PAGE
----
View Full Version : The Evolution and Importance of Army/Marine Corps Field Manual 3-24

06-28-2007, 09:35 AM
SWJ Blog - The Evolution and Importance of Army/Marine Corps Field Manual 3-24, Counterinsurgency (http://smallwarsjournal.com/blog/2007/06/the-evolution-and-importance-o/) by LTC John Nagl.

Although there were lonely voices arguing that the Army needed to focus on counterinsurgency in the wake of the Cold War—Dan Bolger, Eliot Cohen, and Steve Metz chief among them—the sad fact is that when an insurgency began in Iraq in the late summer of 2003, the Army was unprepared to fight it. The American Army of 2003 was organized, designed, trained, and equipped to defeat another conventional army; indeed, it had no peer in that arena. It was, however, unprepared for an enemy who understood that it could not hope to defeat the U.S. Army on a conventional battlefield, and who therefore chose to wage war against America from the shadows.

The story of how the Army found itself less than ready to fight an insurgency goes back to the Army’s unwillingness to internalize and build upon the lessons of Vietnam. Chief of Staff of the Army General Peter Schoomaker has written that in Vietnam, “The U.S. Army, predisposed to fight a conventional enemy that fought using conventional tactics, overpowered innovative ideas from within the Army and from outside it. As a result, the U.S. Army was not as effective at learning as it should have been, and its failures in Vietnam had grave implications for both the Army and the nation.” Former Vice Chief of Staff of the Army General Jack Keane concurs, recently noting that in Iraq, “We put an Army on the battlefield that I had been a part of for 37 years. It doesn’t have any doctrine, nor was it educated and trained, to deal with an insurgency . . . After the Vietnam War, we purged ourselves of everything that had to do with irregular warfare or insurgency, because it had to do with how we lost that war. In hindsight, that was a bad decision.”...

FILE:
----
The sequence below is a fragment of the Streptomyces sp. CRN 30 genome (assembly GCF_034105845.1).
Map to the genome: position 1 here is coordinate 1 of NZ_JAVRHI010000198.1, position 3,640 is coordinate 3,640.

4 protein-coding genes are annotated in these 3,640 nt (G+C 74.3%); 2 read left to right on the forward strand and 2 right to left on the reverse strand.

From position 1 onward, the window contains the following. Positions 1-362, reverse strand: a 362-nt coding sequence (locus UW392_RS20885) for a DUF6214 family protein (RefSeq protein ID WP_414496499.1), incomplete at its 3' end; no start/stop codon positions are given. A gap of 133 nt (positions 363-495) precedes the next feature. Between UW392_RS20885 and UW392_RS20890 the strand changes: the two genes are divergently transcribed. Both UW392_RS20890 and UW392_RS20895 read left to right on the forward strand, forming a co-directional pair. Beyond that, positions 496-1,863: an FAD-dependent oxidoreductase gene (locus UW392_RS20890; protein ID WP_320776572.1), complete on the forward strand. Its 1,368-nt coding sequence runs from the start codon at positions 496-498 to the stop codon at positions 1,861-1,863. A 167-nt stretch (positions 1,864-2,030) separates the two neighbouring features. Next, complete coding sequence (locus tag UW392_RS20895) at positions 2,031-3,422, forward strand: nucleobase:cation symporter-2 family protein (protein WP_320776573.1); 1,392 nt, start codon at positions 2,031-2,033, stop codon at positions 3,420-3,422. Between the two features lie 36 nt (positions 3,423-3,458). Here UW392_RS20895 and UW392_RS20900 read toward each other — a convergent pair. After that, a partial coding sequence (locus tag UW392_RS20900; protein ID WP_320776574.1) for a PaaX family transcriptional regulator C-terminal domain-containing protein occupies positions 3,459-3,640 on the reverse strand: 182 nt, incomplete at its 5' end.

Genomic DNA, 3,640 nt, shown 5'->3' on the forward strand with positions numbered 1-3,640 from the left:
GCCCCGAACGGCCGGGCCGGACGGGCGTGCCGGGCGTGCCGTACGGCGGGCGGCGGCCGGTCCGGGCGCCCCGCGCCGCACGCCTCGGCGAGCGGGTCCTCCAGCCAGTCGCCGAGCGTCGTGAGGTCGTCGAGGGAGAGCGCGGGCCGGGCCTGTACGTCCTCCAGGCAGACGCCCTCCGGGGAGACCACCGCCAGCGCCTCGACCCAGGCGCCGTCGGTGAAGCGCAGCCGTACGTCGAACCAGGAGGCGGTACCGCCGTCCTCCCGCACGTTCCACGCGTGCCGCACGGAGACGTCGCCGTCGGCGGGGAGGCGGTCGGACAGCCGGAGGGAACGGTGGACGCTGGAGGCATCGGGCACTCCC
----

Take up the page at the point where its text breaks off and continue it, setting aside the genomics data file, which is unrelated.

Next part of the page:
Much more at the link.

06-28-2007, 12:23 PM
SWJ Blog - The Evolution and Importance of Army/Marine Corps Field Manual 3-24, Counterinsurgency (http://smallwarsjournal.com/blog/2007/06/the-evolution-and-importance-o/) by LTC John Nagl.

Much more at the link.

John touches on a common theme: I was whining to my wife about how much I need a new car and her response was something to the effect of "I'm tired of listening to your lonely voice." At least I think that's what she said.

06-29-2007, 09:10 PM
While I would have to do a lot more research to be able to prove this, one of the things that hasn't been mentioned is that FM 3-24 is a "narrative" or, rather, a "narrative in potential" in the same sense that the term is used to describe cultural narratives within the document.

As such, it will need time to be internalized into the "collective unconscious" (to misuse a Durkheimian term). It will be tested over time and on the ground, and that testing will be not only in the pragmatic area but, also, in the "eplanatory" area - i.e. will it be able to provide enough of an explanation for the troops on the ground?


09-12-2007, 06:08 PM
Foreign Service Journal, Sep 07: Crafting a New Counterinsurgency Doctrine (http://www.afsa.org/fsj/sept07/crafting.pdf)

....the Army and Marine Corps have raised the banner of human rights in their new counterinsurgency doctrine. The question is whether the rest of the U.S. government — in particular foreign affairs and national security professionals — will leverage the field manual’s principles into a broader campaign against terrorism that protects core human rights regardless of faith or nationality.

The Army and Marine Corps doctrine offers the most strategic approach to terrorism currently available within the U.S. government; it is no coincidence that the doctrine revolves around rights of foreign civilians. Field Manual 3-24, as it is generally known, honestly catalogs the costs and requirements of civilian protection and nationbuilding in pursuit of stability. It demands a parallel and overarching national policy for strengthening states against revolutionary challengers, a policy that will, in turn, lead to the development of adequate military and civilian resources to meet that challenge.

But the obstacles are enormous. First, the American public has grown weary of Iraq and appears to conflate that war with counterinsurgency more broadly (even though the field manual’s subtext cautions against preemptive regime change). Administration officials do not want to admit their failings in Afghanistan and Iraq, which is the first step toward necessary change in national policy. Civil servants are understandably wary of being pressed into the service of “more Iraqs.” And interagency squabbling and parochialism have drained the intellectual coherence and utility from the bureaucracy’s efforts.....